In addition to being present in a variety of workplace settings, PFAS can be found in a variety of commercial household products such as non-stick pans, waxes, paint, and polishes. They can also be found in drinking water at manufacturing facilities, treatment plants, and firefighter training facilities.

What are some health issues linked to PFAS?

Research suggests that PFAS chemicals can be toxic to both animals and humans. In particular, exposure to high PFAS levels in animals can affect their hormonal activity and pancreatic functions. Humans who are exposed to elevated levels of PFAS face an increased risk of fetal development issues, which can ultimately lead to learning and behavioral problems. Other researchers suggest that PFAS are linked to the following:

  • Cancer
  • Fertility issues
  • Immunological disorders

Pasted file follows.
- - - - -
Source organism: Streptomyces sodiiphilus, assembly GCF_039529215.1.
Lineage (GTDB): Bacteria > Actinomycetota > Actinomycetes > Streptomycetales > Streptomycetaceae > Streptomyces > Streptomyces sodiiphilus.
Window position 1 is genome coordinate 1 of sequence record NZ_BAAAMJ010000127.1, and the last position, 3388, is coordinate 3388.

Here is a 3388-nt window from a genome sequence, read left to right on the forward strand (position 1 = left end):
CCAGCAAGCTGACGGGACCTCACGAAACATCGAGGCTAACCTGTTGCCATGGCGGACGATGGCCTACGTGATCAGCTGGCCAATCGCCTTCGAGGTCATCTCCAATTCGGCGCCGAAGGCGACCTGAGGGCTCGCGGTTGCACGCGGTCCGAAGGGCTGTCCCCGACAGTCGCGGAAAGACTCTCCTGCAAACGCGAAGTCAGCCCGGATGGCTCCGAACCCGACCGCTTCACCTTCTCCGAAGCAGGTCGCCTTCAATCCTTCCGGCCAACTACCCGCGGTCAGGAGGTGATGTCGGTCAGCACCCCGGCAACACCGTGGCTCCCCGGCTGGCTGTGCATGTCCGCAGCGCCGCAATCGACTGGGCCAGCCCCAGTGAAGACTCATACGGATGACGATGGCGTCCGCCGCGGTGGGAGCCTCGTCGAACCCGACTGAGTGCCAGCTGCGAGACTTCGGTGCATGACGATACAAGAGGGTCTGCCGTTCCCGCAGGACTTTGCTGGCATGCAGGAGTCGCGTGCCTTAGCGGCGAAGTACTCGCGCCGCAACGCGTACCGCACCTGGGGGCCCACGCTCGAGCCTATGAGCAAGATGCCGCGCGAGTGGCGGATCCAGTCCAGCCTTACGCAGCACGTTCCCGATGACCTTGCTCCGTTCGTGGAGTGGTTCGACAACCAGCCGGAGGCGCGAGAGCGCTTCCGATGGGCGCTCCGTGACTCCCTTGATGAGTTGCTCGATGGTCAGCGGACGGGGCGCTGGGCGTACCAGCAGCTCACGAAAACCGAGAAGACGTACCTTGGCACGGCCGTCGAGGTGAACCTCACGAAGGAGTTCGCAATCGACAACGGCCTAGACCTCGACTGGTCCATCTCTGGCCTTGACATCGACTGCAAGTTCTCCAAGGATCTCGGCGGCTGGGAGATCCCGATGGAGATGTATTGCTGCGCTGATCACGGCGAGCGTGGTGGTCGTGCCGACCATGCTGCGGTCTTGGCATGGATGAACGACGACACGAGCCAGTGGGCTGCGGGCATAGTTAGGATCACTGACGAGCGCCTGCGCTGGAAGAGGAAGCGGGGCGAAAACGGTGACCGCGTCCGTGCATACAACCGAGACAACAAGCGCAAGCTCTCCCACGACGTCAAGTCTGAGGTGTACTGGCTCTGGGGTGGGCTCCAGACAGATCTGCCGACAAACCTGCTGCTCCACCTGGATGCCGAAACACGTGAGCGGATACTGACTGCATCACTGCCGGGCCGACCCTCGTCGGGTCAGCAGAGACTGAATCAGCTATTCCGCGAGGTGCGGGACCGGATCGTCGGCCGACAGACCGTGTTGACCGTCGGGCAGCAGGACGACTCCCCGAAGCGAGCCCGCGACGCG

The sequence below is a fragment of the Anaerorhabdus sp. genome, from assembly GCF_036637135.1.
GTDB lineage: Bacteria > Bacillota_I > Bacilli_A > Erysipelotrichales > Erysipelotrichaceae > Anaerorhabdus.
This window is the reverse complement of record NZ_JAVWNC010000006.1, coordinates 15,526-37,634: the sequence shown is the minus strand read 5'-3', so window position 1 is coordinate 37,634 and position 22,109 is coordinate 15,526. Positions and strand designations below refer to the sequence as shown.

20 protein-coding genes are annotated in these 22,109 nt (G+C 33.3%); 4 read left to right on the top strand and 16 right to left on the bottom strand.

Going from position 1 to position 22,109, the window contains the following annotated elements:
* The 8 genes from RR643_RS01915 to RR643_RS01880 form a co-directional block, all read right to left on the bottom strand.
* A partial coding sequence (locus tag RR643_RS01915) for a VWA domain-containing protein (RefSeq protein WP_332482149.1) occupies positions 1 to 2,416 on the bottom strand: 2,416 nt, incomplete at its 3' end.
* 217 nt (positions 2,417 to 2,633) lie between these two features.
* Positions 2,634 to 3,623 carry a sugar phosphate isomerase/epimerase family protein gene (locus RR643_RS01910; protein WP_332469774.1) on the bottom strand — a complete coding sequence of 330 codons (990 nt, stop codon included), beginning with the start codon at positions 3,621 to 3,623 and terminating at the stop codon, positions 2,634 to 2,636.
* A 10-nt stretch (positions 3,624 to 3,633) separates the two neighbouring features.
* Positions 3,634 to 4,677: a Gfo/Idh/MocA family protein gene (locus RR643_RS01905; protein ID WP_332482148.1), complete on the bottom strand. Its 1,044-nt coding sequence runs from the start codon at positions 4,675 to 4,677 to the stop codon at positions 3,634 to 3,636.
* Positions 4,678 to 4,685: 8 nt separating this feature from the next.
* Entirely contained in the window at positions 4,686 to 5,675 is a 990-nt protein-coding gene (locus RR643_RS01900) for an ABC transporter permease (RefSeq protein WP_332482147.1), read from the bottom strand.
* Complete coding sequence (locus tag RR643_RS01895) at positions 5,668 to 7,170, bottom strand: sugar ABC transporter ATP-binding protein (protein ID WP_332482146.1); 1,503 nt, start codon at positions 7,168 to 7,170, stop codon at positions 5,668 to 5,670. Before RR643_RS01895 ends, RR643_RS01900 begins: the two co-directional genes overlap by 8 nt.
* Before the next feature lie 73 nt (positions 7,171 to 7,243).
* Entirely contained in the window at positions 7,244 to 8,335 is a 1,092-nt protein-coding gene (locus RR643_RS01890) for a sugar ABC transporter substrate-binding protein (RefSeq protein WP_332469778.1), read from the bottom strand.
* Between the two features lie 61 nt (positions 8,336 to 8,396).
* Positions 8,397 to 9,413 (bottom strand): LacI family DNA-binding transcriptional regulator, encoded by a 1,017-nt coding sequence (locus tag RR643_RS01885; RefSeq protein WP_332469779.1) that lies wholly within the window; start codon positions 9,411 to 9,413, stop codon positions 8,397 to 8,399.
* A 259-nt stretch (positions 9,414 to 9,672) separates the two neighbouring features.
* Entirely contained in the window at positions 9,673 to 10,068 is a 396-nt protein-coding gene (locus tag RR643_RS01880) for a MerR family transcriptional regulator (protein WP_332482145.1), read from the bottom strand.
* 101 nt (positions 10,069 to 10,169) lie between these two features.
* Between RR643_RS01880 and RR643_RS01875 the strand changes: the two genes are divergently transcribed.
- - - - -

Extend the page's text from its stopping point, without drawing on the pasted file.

• Organ damage
  • Hormonal imbalances

What are PFAS concerns?

Between the widespread exposure to PFAS and the health issues outlined above, public health officials have grown increasingly concerned about their impact. The National Institute of Environmental Health Services points to several reasons why health officials are justified in their concern about PFAS:

  • Increase in numbers: With more than 4,700 PFAS in existence, growth is increasing as opposed to slowing down.
  • Persistence: PFAS do not degrade easily, remaining present in the body and environment for a long time.
  • A widespread presence: Researchers are detecting PFAS in the urine and blood of many Americans.
  • Repeated exposure: With PFAS used in so many different types of products and processes, there are many opportunities for exposure.

As researchers continue to study the effects of PFAS, government officials have taken measures to limit them and protect residents from exposure to PFAS chemicals. Recent measures to control PFAS are discussed below.

What measures can you take today to safeguard your business or property?

“Workers involved in making or processing PFAS and PFAS-containing materials are more likely to be exposed than the general population. Workers may be exposed to PFAS by inhaling them, getting them on their skin, and swallowing them, but inhaling them is the most likely route for exposure.” – U.S. Agency for Toxic Substances and Disease Registry